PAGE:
There’s nothing like the feeling of walking out to your car and noticing a crack that you could swear wasn’t there when you left it. While it can feel like yet another way for the universe to “get” you, windshields don’t just crack for no reason – there’s always an underlying condition. Fortunately, understanding the top reasons that windshields crack may be able to help you avoid damage to your windshield in the first place. So let’s go over the issues that may have caused your crack, and how to fix it!
Most of us have experienced the heart-stopping “thunk” of a piece of gravel flying out from under an 18-wheeler to collide directly with our windshield. Objects flying at high-speed smack into your windshield and the force exerts pressure on the glass, causing it to chip or crack. Other things that can cause cracks in your windshield this way include:
- A rogue golfball or baseball
- A tree branch
- Washers and other pieces of metal in the road
If your windshield is damaged due to a flying projectile, it may be covered by your auto insurance. Review your coverage and your deductible information to see if you may be reimbursed for your windshield repairs!
Unfortunately, we see a lot of cracked windshields that were caused by improper installation. If the glass is installed unevenly or loosely, the vibrations that come from driving can exert pressure on the glass and cause it to crack. If your windshield cracks soon after being repaired, ask your (new!) auto glass repair shop to check for signs that it was installed incorrectly. You may be able to have insurance, or the shop that installed it, cover your costs.
Extreme Temperature Fluctuations
Glass expands when it’s hot and contracts when it’s cold. When the temperature changes too quickly, the expansion or contraction of the glass can exert pressure and cause cracking. If it’s extremely cold outside, try not to use your defroster until the car has warmed up a bit. Your windshield heats faster around the edges and the quick expansion in contrast with the cooler middle can cause cracks to appear.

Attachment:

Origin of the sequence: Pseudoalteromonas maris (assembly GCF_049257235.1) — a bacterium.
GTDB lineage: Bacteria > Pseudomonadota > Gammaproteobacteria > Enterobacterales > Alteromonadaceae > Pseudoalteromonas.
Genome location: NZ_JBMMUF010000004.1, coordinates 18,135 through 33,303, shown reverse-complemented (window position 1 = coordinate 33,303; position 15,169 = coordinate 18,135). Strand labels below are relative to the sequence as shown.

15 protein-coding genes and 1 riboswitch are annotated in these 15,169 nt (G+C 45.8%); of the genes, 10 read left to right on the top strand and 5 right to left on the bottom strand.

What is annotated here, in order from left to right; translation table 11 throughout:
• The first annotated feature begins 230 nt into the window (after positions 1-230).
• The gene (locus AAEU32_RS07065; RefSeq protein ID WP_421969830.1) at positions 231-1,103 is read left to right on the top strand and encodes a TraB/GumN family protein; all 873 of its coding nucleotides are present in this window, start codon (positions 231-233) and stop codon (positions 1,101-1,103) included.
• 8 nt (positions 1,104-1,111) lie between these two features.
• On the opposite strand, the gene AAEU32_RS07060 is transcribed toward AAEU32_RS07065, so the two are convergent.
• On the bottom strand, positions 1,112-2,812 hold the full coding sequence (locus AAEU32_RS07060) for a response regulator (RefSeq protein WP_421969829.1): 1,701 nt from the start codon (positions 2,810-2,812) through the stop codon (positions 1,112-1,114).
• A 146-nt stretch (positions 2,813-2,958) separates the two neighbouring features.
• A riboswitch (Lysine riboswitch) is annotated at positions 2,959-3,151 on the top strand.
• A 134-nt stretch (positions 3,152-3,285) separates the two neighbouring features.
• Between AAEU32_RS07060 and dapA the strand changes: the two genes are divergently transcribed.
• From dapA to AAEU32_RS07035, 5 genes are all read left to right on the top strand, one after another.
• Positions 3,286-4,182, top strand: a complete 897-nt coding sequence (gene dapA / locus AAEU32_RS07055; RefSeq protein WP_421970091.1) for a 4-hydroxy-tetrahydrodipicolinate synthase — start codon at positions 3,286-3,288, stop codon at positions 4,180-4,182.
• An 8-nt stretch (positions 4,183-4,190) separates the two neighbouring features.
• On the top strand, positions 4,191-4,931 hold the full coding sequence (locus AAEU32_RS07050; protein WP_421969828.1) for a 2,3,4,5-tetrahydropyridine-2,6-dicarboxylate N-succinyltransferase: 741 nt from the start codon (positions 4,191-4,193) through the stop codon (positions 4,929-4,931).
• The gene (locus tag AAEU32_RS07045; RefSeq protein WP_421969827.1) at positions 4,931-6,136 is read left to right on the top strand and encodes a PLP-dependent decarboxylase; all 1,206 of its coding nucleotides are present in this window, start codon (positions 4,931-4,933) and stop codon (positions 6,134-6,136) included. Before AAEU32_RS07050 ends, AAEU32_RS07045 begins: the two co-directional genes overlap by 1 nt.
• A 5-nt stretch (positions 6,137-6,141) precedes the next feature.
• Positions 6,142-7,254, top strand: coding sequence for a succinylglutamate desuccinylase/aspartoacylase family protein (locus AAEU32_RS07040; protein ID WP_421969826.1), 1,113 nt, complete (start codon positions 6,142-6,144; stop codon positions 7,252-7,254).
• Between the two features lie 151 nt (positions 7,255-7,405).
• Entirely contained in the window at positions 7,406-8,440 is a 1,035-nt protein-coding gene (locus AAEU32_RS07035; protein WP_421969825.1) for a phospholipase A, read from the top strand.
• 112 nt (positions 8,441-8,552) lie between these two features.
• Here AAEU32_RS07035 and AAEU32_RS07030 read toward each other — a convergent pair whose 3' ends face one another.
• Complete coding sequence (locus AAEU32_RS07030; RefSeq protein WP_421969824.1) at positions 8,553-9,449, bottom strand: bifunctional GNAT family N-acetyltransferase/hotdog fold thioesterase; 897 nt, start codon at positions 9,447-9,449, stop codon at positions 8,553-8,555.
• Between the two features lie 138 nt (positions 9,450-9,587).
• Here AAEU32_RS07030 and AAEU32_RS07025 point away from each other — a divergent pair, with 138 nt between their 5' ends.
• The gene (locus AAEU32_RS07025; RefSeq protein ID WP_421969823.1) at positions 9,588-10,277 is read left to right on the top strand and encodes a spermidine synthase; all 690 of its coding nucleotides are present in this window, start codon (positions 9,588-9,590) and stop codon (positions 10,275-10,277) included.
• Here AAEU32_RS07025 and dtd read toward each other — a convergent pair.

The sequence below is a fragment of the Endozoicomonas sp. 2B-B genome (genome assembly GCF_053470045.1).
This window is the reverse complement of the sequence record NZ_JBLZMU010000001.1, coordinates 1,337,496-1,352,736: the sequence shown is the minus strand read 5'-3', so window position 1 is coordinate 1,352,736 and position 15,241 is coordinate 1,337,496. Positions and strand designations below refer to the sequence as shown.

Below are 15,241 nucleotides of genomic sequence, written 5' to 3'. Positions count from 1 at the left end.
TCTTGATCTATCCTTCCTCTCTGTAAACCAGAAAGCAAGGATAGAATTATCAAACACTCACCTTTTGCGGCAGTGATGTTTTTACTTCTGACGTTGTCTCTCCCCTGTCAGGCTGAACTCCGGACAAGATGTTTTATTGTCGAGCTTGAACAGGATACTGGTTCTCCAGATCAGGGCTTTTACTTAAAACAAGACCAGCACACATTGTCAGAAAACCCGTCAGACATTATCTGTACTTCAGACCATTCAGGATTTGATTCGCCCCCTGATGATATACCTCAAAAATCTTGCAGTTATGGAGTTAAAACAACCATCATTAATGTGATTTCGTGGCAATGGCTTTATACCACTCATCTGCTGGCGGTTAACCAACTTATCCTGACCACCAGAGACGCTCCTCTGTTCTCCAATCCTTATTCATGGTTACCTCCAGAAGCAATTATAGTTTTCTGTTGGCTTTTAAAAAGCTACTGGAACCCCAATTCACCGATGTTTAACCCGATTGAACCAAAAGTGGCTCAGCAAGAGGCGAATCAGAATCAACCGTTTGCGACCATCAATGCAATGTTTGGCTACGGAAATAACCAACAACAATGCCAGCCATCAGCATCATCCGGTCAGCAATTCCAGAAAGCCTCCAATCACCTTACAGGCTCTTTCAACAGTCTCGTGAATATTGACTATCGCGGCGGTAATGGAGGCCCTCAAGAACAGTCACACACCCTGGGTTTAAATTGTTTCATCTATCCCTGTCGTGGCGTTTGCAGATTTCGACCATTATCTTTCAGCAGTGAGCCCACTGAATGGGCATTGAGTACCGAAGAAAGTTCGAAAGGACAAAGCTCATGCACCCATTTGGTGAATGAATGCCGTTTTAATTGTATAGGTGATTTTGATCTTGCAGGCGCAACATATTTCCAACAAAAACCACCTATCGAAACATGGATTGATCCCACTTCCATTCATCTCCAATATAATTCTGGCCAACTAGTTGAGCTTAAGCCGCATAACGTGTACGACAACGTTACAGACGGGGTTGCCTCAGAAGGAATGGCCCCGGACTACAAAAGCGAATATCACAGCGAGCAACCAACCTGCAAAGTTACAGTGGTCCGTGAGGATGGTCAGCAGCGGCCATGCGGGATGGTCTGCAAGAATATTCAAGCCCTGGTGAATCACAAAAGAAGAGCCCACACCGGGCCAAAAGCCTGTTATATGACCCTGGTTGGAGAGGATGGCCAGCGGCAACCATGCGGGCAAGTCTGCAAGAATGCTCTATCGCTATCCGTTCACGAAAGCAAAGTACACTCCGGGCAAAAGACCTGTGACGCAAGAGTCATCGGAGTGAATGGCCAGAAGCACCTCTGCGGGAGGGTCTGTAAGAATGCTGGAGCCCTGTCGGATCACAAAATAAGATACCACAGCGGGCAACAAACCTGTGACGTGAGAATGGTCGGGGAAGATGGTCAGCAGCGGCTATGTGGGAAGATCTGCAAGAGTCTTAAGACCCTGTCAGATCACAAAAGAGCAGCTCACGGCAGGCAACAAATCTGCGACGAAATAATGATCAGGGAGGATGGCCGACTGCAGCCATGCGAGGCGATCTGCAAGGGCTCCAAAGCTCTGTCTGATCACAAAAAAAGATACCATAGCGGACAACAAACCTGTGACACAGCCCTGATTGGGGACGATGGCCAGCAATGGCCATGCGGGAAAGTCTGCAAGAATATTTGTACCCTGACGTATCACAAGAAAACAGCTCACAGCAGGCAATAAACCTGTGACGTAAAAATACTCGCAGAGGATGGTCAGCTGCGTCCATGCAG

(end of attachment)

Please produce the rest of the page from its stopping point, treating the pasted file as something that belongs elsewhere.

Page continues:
The best way to avoid these kinds of cracks is to protect your windshield from exposure. If possible, park it in a garage or another covered area to prevent sudden temperature fluctuations. It also helps to warm your car up in the winter for at least ten minutes before you start driving and blast the heat.
Sometimes a default in the glass can be caused by the way it’s produced by the manufacturer. When this is discovered, they will typically issue a recall so you can have a new, safer windshield put into place. If your windshield cracks, and there is a current recall out for it, you may be able to seek reimbursement from the manufacturer.
If your windshield has been damaged previously – chips, smaller cracks, warped by temperature, etc. – it is much more likely to crack. Windshields are designed to withstand the pressure and vibrations of driving as a solid unit. When that structure is compromised, it weakens the glass and causes cracking.
This doesn’t happen often, but it is possible for sudden, intense pressure changes to cause cracks in your windshield. Gale force winds – such as those caused by a tornado or hurricane – can cause intense pressure changes. Sonic booms and backlash from explosions can also cause your windshield glass to crack.
You should also avoid setting heavy things on the windshield directly. Luggage, walking across the windshield, etc., can put pressure on the glass it wasn’t designed to take.
If you have a crack in your windshield, contact Fast Glass Service. We’re happy to give you a free estimate on repairing the damage!